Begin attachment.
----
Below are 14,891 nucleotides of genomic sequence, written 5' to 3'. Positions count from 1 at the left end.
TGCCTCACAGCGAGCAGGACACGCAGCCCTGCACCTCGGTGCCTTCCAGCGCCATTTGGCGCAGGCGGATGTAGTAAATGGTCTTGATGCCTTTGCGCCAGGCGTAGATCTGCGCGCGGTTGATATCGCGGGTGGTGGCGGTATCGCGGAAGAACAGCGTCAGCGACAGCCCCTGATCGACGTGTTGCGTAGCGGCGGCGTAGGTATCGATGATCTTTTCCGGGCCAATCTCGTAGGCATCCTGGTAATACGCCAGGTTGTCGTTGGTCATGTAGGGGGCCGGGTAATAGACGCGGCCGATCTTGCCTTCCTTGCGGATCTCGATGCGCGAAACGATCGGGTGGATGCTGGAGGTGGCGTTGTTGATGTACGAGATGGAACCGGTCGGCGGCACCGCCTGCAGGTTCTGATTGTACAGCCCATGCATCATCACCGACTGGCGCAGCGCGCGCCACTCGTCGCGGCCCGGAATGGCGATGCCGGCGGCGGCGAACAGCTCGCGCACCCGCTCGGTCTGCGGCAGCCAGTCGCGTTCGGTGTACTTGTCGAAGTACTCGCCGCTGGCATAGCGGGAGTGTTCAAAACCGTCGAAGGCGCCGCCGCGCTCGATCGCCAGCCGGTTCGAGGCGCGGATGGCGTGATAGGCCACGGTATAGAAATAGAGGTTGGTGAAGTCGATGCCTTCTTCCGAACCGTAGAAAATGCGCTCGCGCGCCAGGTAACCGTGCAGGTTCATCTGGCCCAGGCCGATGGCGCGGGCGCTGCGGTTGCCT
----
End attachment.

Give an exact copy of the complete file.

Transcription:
Below are 14,891 nucleotides of genomic sequence, written 5' to 3'. Positions count from 1 at the left end.
TGCCTCACAGCGAGCAGGACACGCAGCCCTGCACCTCGGTGCCTTCCAGCGCCATTTGGCGCAGGCGGATGTAGTAAATGGTCTTGATGCCTTTGCGCCAGGCGTAGATCTGCGCGCGGTTGATATCGCGGGTGGTGGCGGTATCGCGGAAGAACAGCGTCAGCGACAGCCCCTGATCGACGTGTTGCGTAGCGGCGGCGTAGGTATCGATGATCTTTTCCGGGCCAATCTCGTAGGCATCCTGGTAATACGCCAGGTTGTCGTTGGTCATGTAGGGGGCCGGGTAATAGACGCGGCCGATCTTGCCTTCCTTGCGGATCTCGATGCGCGAAACGATCGGGTGGATGCTGGAGGTGGCGTTGTTGATGTACGAGATGGAACCGGTCGGCGGCACCGCCTGCAGGTTCTGATTGTACAGCCCATGCATCATCACCGACTGGCGCAGCGCGCGCCACTCGTCGCGGCCCGGAATGGCGATGCCGGCGGCGGCGAACAGCTCGCGCACCCGCTCGGTCTGCGGCAGCCAGTCGCGTTCGGTGTACTTGTCGAAGTACTCGCCGCTGGCATAGCGGGAGTGTTCAAAACCGTCGAAGGCGCCGCCGCGCTCGATCGCCAGCCGGTTCGAGGCGCGGATGGCGTGATAGGCCACGGTATAGAAATAGAGGTTGGTGAAGTCGATGCCTTCTTCCGAACCGTAGAAAATGCGCTCGCGCGCCAGGTAACCGTGCAGGTTCATCTGGCCCAGGCCGATGGCGCGGGCGCTGCGGTTGCCT